This image echoes Mr Antolini’s haunting warning to Holden himself “This fall I think you’re riding for – it’s a special kind of fall, a horrible kind. The man falling is not permitted to feel or hear himself hit bottom. He just keeps falling and falling. ” The fact that Holden places himself at the edge of this cliff suggests he too feels susceptible to corruption, and is very much afraid of “falling” and letting others “fall” like D. B. , who Holden feels has sold out and “fallen”.
Such fears are realised in the prostitute episode where Holden is offered sex, a very adult concept to him, and says yes even though “It was against (his) principles and all”. In the end Holden cannot go through with the arrangement and this gives us an insight into Holden’s views on the world. It appears Holden views adult concepts, and the process of growing up, and “falling” as much the same thing. This can be seen in Holden’s misinterpretation of the words to a Robert Burns poem.
Holden hears the lyrics as “if a body catch a body”; building a fantasy around danger and death rather than around the love and personal relationships described “gin a body meet a body… gin a body kiss a body” in the true poem. Holden sees only death, disappointment and corruption in the adult world and is thouroughly disillusioned, he fails to see the joy that the natural progression of love and other relationships can bring with the process of growing up. A twenty-first century reader, especially one in adolescence, finds this image endearing as it is a fear most people have.
This fear is magnified in today’s world where work is increasingly competitive and making a living from your dreams is a rareity; most young people will go on to do jobs they did not dream of as a child, just as D. B. writes scripts instead of the novels Holden believes he is destined for. And so a twenty-first century reader sympathises Holden, this sympathy only heightened by the knowledge of Holden’s traumatic childhood and the fact he is currently recieving psychiatric help in an institution of sorts. With increasing understanding and acceptance of mental illness this too adds to the probability of a modern reader siding with Holden.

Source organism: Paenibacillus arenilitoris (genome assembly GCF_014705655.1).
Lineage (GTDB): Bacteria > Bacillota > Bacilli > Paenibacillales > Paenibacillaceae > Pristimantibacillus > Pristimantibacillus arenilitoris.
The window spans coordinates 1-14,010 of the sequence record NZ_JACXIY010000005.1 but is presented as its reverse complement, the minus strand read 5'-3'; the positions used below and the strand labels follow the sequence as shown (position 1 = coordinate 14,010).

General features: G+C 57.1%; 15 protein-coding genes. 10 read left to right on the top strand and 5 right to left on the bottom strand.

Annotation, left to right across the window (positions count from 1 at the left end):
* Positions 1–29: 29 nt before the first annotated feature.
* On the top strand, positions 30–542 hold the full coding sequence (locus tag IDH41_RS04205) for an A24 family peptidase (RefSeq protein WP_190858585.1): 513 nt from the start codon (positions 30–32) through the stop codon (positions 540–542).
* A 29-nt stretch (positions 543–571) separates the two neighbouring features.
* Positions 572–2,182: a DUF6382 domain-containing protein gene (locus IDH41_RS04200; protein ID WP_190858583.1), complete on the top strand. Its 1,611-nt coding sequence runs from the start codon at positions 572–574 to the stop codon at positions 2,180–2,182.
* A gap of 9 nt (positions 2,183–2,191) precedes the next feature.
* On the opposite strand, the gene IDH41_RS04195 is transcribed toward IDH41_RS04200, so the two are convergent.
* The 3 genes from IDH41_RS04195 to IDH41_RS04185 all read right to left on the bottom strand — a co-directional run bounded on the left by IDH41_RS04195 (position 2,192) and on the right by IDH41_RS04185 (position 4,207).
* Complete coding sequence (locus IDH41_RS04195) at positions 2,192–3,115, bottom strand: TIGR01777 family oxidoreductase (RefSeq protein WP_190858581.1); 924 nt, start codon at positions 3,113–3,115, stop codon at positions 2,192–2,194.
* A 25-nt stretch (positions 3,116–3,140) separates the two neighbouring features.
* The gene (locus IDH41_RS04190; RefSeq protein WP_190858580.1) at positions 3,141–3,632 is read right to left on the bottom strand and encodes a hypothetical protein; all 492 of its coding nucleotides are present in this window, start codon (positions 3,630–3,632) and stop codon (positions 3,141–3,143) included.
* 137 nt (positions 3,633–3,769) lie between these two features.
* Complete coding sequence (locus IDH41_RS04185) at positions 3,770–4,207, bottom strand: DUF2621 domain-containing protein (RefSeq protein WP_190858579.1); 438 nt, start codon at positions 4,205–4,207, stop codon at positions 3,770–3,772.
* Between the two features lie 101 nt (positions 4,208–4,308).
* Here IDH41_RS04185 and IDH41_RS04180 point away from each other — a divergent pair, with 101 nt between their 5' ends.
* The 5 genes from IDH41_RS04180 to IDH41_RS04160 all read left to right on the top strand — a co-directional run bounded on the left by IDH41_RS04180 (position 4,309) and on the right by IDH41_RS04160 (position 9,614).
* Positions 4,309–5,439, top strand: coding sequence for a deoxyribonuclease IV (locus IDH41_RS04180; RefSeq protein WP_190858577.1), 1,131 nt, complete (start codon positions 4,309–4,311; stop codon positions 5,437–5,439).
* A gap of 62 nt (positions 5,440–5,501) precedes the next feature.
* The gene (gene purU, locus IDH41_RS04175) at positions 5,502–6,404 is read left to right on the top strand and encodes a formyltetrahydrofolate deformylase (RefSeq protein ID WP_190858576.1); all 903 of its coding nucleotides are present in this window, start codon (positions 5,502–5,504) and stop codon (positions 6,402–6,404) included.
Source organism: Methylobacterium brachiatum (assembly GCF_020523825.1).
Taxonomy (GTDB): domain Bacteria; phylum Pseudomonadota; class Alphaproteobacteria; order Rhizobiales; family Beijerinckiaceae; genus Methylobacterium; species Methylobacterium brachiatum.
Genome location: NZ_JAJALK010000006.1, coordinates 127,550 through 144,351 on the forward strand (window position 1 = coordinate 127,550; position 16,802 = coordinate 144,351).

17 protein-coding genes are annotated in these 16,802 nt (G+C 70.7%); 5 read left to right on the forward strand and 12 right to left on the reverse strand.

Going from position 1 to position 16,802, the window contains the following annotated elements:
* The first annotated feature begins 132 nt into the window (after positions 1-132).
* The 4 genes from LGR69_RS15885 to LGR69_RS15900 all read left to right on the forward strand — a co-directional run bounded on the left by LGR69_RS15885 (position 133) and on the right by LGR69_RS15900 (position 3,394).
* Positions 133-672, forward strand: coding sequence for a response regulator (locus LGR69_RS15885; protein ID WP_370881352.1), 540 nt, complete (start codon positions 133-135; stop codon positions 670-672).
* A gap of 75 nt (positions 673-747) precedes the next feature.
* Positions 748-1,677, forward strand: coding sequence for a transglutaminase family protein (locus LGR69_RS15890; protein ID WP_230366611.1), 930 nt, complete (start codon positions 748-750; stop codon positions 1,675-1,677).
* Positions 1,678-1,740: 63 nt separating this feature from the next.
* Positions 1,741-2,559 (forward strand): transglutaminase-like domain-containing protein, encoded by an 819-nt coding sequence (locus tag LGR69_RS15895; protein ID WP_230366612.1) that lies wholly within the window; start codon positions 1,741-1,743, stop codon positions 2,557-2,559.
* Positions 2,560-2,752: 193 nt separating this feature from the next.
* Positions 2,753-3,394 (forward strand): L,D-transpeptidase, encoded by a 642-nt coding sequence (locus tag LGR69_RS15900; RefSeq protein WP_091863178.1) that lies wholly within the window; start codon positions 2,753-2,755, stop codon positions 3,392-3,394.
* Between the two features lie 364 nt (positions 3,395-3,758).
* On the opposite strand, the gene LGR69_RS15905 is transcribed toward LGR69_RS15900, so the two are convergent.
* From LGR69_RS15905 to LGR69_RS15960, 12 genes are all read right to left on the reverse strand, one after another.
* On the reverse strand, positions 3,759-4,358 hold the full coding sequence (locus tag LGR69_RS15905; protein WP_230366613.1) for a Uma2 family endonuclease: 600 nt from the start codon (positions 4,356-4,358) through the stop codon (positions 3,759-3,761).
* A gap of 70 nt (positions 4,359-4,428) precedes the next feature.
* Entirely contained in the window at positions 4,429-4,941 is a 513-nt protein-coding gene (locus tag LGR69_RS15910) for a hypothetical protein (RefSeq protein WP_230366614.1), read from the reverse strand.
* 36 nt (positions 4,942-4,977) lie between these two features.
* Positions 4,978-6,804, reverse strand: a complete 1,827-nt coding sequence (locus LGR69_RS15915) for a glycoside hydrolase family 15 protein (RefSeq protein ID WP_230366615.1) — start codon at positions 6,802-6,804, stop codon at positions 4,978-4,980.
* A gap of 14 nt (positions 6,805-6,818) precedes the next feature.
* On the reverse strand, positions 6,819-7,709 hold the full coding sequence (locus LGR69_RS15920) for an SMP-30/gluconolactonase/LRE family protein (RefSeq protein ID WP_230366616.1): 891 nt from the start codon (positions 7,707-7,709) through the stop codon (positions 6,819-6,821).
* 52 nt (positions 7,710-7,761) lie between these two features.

Conversely, The Outisider’s true, realistic representation of life is just as attractive as the idealistic fantasies of Holden’s imagination. The twenty-first century reader finds comfort in the beauty of Mersault’s realism and the fact that it really is the ‘little things’: “the room was bathed in beautiful, late-afternoon sunshine”, “I’m very fond of white coffee”, “I had the whole sky in my eyes and it was all blue and gold”, “I looked up at the mass of signs and stars in the night sky and laid myself open for the first time to the benign indifference of the world.
And finding it so much like myself, in fact so fraternal, I realised that I’d been happy, that I was still happy”. Mersault’s happiness in the face of the gravest of fates offers a reassuring optimism to a twenty-first century reader. In conclusion, I believe that one can only describe whether they would always side with the outsider themselves. In a personal reaction to the characters of Mersault and Holden, I find Mersault’s attitude to life the most admirable and so I often side with his status as an outsider.
However, I too find Holden’s very personal stream of conciousness endearing, and through the course of The Catcher in the Rye I developed a fondness which clouds any logical argument of weighing up sides. Mersault although admirable in many aspects, was very difficult to find ‘endearing’, and yet I still found myself sympathetic to his situation despite his apparent lack of regard in Part One. Personally, I believe a twenty-first century reader cannot help but side with the outsider due to the innate human reaction of empathy.
We cannot help but sympathise with Holden’s suffering and Mersault’s mistreatment under the justice system. We cannot help but want to help the seemingly helpless, and so I believe we will ultimately side with the outsider, no matter our society, morals or personality. There will be moments when we reject the outsider, and these moments are dictated by our society, morals and personality. But these moment(s) of rejection are pivotal in our recognition of the outsider status, and it is ultimately this recognition that leads us to their side.
Courtney from Study Moose